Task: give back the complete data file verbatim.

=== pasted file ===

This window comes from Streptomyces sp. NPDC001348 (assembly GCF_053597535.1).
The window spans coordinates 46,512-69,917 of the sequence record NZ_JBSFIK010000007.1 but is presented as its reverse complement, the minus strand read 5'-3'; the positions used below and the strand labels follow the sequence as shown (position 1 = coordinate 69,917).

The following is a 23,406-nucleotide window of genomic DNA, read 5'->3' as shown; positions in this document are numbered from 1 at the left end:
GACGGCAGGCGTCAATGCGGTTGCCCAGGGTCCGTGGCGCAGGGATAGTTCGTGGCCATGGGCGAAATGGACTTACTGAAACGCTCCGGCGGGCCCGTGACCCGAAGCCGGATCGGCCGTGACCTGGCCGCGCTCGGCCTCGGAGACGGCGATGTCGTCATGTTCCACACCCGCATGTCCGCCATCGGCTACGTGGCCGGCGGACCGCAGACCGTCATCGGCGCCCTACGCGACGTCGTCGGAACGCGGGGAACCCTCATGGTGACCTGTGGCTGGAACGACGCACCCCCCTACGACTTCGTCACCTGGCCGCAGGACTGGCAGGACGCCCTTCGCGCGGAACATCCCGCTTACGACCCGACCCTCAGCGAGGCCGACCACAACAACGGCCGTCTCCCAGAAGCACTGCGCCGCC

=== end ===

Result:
This window comes from Streptomyces sp. NPDC001348 (assembly GCF_053597535.1).
The window spans coordinates 46,512-69,917 of the sequence record NZ_JBSFIK010000007.1 but is presented as its reverse complement, the minus strand read 5'-3'; the positions used below and the strand labels follow the sequence as shown (position 1 = coordinate 69,917).

The following is a 23,406-nucleotide window of genomic DNA, read 5'->3' as shown; positions in this document are numbered from 1 at the left end:
GACGGCAGGCGTCAATGCGGTTGCCCAGGGTCCGTGGCGCAGGGATAGTTCGTGGCCATGGGCGAAATGGACTTACTGAAACGCTCCGGCGGGCCCGTGACCCGAAGCCGGATCGGCCGTGACCTGGCCGCGCTCGGCCTCGGAGACGGCGATGTCGTCATGTTCCACACCCGCATGTCCGCCATCGGCTACGTGGCCGGCGGACCGCAGACCGTCATCGGCGCCCTACGCGACGTCGTCGGAACGCGGGGAACCCTCATGGTGACCTGTGGCTGGAACGACGCACCCCCCTACGACTTCGTCACCTGGCCGCAGGACTGGCAGGACGCCCTTCGCGCGGAACATCCCGCTTACGACCCGACCCTCAGCGAGGCCGACCACAACAACGGCCGTCTCCCAGAAGCACTGCGCCGCC